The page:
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About Christy_S

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    Monroe, LA
  1. Love Love Love!! This always makes me want to get up and do the dance around the room.
  2. I adore Danny Kaye! This is my favorite musical number from Merry Andrew. There was a small part of it in the video posted above. I dare you not to dance in your seat while you watch it. ?
  3. I watched that last night also. I adore that movie! My favorite part is when he climbs up to her room after she saves his life (swoon). ? Yes, Men in Tights is Mel Brooks and in a totally different category, so it's a great watch when I'm in a silly mood.
  4. TIGHT tights! I could start quoting lines from that movie, but then I'd never stop. LOL
  5. I'm joining the Seven Brides Dislike Club too (although I'm really sure there is a better name for it). I love Howard Keel and Jane Powell and Russ Tamblyn, but that movie did absolutely nothing for me. To each his own, though! I've been impressed so far at how friendly people have been on these boards. It's very refreshing (unless I've missed some unpleasantness - in that case, don't tell me).
  6. Like many have commented, I was absolutely terrified of the witch and the flying monkeys as a little girl. They used to give me nightmares! That didn't stop me from watching, though. Favorite Part: Bert Lahr's tail
  7. I have met people who will refuse to watch a movie because it is in black and white. They are seriously missing out! Some friends and I used to have a movie club, and we would get together every few months at someone's house to eat, visit, and watch a movie. Whoever was hosting was the one to choose what movie we would watch. I was determined to make a point, so I chose "The Ghost and Mrs Muir." They loved it, of course, and I had a nice "I told you so" moment.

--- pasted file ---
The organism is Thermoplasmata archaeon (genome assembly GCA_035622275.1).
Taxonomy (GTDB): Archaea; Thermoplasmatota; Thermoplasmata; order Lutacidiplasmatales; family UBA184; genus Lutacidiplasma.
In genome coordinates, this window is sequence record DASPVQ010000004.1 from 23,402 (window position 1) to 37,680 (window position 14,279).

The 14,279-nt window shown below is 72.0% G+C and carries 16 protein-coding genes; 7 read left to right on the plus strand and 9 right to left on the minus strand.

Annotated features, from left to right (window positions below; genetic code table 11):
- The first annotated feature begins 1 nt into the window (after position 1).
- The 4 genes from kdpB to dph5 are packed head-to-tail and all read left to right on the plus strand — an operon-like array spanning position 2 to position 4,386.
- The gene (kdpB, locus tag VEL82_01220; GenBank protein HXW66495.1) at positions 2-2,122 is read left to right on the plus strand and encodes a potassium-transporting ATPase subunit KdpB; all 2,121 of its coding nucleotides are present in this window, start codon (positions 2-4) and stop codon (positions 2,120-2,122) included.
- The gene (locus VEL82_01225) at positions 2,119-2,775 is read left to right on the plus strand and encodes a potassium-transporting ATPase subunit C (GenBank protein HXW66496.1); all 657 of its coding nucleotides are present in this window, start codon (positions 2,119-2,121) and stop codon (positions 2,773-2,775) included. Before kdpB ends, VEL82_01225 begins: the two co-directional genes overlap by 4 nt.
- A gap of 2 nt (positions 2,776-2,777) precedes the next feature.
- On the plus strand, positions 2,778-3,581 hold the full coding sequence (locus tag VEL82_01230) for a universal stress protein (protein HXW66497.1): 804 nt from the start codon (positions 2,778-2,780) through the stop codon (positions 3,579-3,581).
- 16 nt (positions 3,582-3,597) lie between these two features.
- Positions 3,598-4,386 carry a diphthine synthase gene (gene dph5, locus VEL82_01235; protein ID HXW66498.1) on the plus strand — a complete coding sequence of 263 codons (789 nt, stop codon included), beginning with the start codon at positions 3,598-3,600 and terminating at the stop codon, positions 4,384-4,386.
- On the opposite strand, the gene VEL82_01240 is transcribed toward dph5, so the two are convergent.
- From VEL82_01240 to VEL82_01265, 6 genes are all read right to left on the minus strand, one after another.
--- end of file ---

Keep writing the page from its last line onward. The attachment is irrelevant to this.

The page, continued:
8. I love watching Eleanor Powell dance. Her dancing is more geared to a long musical number, like in Born to Dance. I didn't get bored watching her. Comparing her to Ruby Keeler feels a bit like apples and oranges. A lot changed in Hollywood between 1933 and 1936. Keeler is more of a hoofer, as has been said. I also thought of James Cagney while I was watching her clip in the notes. Yes, her dancing is more "heavy," but I still found it charming in its own way. It isn't as polished as Powell, but it is still interesting to watch. That being said, I don't think I would want to watch it for as long as the Powell number took. The amount they gave us in that scene was just enough without making me want to fast forward. Basically, I enjoyed watching both of them.
  9. I just saw that in Born to Dance, Eleanor Powell's singing was dubbed but Jimmy Stewart's wasn't. Interesting...